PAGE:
As Mahendra Singh Dhoni blasted James Faulkner’s low full toss past the long-on boundary, Virat Kohli dropped down on his knees. The Indian vice-captain had virtually run his legs off in his unbeaten 51-ball 82 in the chase against Australia in the virtual quarter-final at the PCA Stadium in Mohali on Sunday evening. Now that the team were over the line, it was as if he felt the full weight of his feat. After single-handedly dragging India into the semifinal, Kohli finally had to be dragged back onto his feet. (STATS || POINTS TABLE || FIXTURES)
But for him, India had no business being there. On a slow pitch that had inconsistent bounce, they were chasing 161 runs — 15 more than their next best score in this tournament. And they were 49 for three in the eighth over after their top order had misfired again. But at No. 3, it’s not as much Kohli as a human safety net that walked out for India.
He thrives on big occasions. Against Pakistan earlier in the tournament, India were 23 for three. He hammered a masterly unbeaten 55 to take the team to victory. If at all, the situation was even more dire on Sunday. Yuvraj Singh, who came after the fall of Suresh Raina, appeared to have twisted his ankle in the ninth over. As he hobbled between the wickets, and the run rate crept up, it must have been frustrating for Kohli. But this is what Kohli brings to the table. Not just skill but sheer focus.
“This format requires you to be at the top of your focus and concentration for 120 balls with the bat and on the field as well. That’s the only thing we can look to do. Stay in the moment and not get carried away with the bigger picture,” he said.
With his partner practically on one leg, Kohli still stitched a more-than run-a-ball 45-run partnership. But then the retiring Shane Watson put an end to Yuvraj’s painful knock, ending perhaps India’s predicament as well. They needed 67 runs off the last six overs.
In came Dhoni, and Kohli did what he couldn’t with Yuvraj. With his captain willing, he ran like he was running for his life. The 16th over by Josh Hazlewood, who had bowled well, shifted the momentum in India’s favour. It was a surreal mixture of skill and athleticism. Kohli kept working the ball in the gaps in this relatively big outfield and kept running like a rabbit between the wickets. There was a delectable boundary in that over, with Kohli skillfully bisecting long-on and midwicket. But the highlight of the over was those four twos. The supremely athletic Aussies were simply out-run, and an brilliant over leaked 12 runs.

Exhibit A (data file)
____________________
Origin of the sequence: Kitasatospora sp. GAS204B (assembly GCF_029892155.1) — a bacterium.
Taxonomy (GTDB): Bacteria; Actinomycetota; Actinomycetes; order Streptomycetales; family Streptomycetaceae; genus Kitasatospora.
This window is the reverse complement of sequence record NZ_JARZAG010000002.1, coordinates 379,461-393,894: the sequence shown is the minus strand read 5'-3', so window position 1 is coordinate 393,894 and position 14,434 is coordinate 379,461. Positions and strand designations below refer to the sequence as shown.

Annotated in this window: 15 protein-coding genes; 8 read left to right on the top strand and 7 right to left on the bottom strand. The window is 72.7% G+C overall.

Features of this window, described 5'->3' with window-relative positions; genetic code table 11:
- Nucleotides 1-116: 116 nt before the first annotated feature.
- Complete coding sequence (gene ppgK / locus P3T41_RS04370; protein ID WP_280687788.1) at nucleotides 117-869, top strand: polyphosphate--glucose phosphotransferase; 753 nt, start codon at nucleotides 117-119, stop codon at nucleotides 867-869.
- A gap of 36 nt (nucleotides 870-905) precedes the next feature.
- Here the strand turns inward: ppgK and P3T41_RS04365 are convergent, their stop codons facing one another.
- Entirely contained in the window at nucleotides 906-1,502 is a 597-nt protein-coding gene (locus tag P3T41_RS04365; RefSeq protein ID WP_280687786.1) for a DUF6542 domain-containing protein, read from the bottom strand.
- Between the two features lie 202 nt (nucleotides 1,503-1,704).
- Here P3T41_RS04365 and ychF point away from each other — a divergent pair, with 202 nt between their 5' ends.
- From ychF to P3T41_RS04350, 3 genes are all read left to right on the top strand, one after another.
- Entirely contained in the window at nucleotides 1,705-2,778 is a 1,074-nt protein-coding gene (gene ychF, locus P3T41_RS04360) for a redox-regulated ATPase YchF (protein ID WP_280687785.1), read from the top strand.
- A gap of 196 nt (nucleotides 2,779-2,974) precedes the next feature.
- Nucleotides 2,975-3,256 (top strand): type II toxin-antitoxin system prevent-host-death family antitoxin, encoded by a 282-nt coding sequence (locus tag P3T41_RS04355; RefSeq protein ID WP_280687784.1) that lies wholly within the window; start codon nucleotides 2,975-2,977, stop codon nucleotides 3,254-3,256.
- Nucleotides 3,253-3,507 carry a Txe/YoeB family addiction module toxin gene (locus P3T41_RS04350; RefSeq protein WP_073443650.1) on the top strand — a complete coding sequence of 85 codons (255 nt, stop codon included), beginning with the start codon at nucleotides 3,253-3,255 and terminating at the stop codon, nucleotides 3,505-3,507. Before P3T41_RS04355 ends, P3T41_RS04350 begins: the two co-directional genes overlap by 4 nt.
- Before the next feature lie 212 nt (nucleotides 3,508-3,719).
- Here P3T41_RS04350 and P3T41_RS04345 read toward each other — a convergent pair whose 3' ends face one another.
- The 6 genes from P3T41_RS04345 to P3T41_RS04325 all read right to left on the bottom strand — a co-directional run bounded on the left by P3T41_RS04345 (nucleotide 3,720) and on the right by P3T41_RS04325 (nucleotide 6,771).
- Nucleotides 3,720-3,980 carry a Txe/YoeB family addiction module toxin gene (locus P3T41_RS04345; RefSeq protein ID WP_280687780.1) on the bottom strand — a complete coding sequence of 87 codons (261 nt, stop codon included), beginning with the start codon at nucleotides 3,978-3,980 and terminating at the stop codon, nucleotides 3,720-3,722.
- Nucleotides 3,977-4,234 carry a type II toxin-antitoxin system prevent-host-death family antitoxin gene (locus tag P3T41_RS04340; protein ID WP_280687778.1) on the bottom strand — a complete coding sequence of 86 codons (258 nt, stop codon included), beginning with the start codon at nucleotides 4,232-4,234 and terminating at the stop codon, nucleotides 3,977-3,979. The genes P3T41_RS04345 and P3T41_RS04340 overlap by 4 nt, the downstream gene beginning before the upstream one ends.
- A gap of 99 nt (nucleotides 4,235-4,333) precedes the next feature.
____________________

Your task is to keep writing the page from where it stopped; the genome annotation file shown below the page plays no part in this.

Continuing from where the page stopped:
“In the middle overs, it was difficult to hit the ball from back of a length, especially against the spinners… we felt if we run well in the middle overs we had a chance,” Dhoni said later.
This running between the wickets also showed another facet of Kohli’s game over the years. His fitness. He used to be chubby and nearly 80 kg during his early days. He has dropped 11 kg over the years.
“We have always run well, we have an understanding, that’s why you train in the gym, you have those fitness regimes, that paid off today,” Kohli said after the match.
That over practically turned the ride. Australia still had plenty to defend — 47 off 24 balls — but as the momentum slipped, their belief deserted them.
Then Kohli took on their finest death bowler, James Faulkner, and pulled and drove him for consecutive fours before charging down and tonking him for huge six over long on.
“That was a pretty serious innings there, under pressure. He hit it right out of the middle and he’s done it for a long time. Virat played an unbelievable knock … I think 160 was around par, it just took an unbelievable innings to get India over the line,” said a startled Steve Smith later.
Kohli himself rated the knock amongst his very best. “This innings has to be in my top three, perhaps the top right now because I’m a bit emotional,” he said.
He was perhaps being charitable. It as good a knock as you can get to see in today’s cricket. In its scale and magnitude, it ranks close to Sachin Tendulkar’s ‘Desert Storm’ against Australia in 1998. Tendulkar had done it in back-to-back games. Kohli, who averages 122 while chasing, seems to be doing it every time he turns up.
“It’s not the first time I’ve enjoyed it,” Dhoni said of Kohli’s knock. “He’s been playing brilliantly or the last few years, he has kept improving his game, he is very hungry to score runs for the team. the others have to step up now, can’t keep relying on him.”
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